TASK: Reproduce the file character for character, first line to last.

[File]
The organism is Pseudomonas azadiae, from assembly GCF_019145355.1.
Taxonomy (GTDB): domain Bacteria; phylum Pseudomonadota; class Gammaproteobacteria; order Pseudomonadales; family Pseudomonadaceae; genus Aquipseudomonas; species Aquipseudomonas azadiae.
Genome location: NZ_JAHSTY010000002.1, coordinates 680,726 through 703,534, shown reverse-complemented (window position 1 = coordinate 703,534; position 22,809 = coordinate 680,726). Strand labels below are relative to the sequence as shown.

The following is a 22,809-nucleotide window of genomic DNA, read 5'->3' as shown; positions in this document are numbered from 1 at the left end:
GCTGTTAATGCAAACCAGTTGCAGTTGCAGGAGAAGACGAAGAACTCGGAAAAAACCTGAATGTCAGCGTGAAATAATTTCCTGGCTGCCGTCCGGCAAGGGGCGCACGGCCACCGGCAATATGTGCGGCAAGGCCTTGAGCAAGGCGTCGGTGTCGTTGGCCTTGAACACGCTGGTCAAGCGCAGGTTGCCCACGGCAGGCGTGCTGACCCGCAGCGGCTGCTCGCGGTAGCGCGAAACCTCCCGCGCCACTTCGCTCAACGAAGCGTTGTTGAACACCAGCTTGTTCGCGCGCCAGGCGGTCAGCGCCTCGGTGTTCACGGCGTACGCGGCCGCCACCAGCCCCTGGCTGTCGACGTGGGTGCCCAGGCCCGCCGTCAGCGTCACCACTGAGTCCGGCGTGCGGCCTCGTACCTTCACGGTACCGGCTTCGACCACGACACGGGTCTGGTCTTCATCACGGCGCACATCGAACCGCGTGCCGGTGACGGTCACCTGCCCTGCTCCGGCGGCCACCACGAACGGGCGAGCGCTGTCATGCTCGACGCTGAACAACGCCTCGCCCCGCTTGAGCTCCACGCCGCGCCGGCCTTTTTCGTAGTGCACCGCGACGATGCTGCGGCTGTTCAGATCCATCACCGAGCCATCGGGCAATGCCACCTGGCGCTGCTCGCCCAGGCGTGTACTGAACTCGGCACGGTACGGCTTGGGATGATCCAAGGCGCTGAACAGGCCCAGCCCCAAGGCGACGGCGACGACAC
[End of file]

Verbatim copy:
The organism is Pseudomonas azadiae, from assembly GCF_019145355.1.
Taxonomy (GTDB): domain Bacteria; phylum Pseudomonadota; class Gammaproteobacteria; order Pseudomonadales; family Pseudomonadaceae; genus Aquipseudomonas; species Aquipseudomonas azadiae.
Genome location: NZ_JAHSTY010000002.1, coordinates 680,726 through 703,534, shown reverse-complemented (window position 1 = coordinate 703,534; position 22,809 = coordinate 680,726). Strand labels below are relative to the sequence as shown.

The following is a 22,809-nucleotide window of genomic DNA, read 5'->3' as shown; positions in this document are numbered from 1 at the left end:
GCTGTTAATGCAAACCAGTTGCAGTTGCAGGAGAAGACGAAGAACTCGGAAAAAACCTGAATGTCAGCGTGAAATAATTTCCTGGCTGCCGTCCGGCAAGGGGCGCACGGCCACCGGCAATATGTGCGGCAAGGCCTTGAGCAAGGCGTCGGTGTCGTTGGCCTTGAACACGCTGGTCAAGCGCAGGTTGCCCACGGCAGGCGTGCTGACCCGCAGCGGCTGCTCGCGGTAGCGCGAAACCTCCCGCGCCACTTCGCTCAACGAAGCGTTGTTGAACACCAGCTTGTTCGCGCGCCAGGCGGTCAGCGCCTCGGTGTTCACGGCGTACGCGGCCGCCACCAGCCCCTGGCTGTCGACGTGGGTGCCCAGGCCCGCCGTCAGCGTCACCACTGAGTCCGGCGTGCGGCCTCGTACCTTCACGGTACCGGCTTCGACCACGACACGGGTCTGGTCTTCATCACGGCGCACATCGAACCGCGTGCCGGTGACGGTCACCTGCCCTGCTCCGGCGGCCACCACGAACGGGCGAGCGCTGTCATGCTCGACGCTGAACAACGCCTCGCCCCGCTTGAGCTCCACGCCGCGCCGGCCTTTTTCGTAGTGCACCGCGACGATGCTGCGGCTGTTCAGATCCATCACCGAGCCATCGGGCAATGCCACCTGGCGCTGCTCGCCCAGGCGTGTACTGAACTCGGCACGGTACGGCTTGGGATGATCCAAGGCGCTGAACAGGCCCAGCCCCAAGGCGACGGCGACGACAC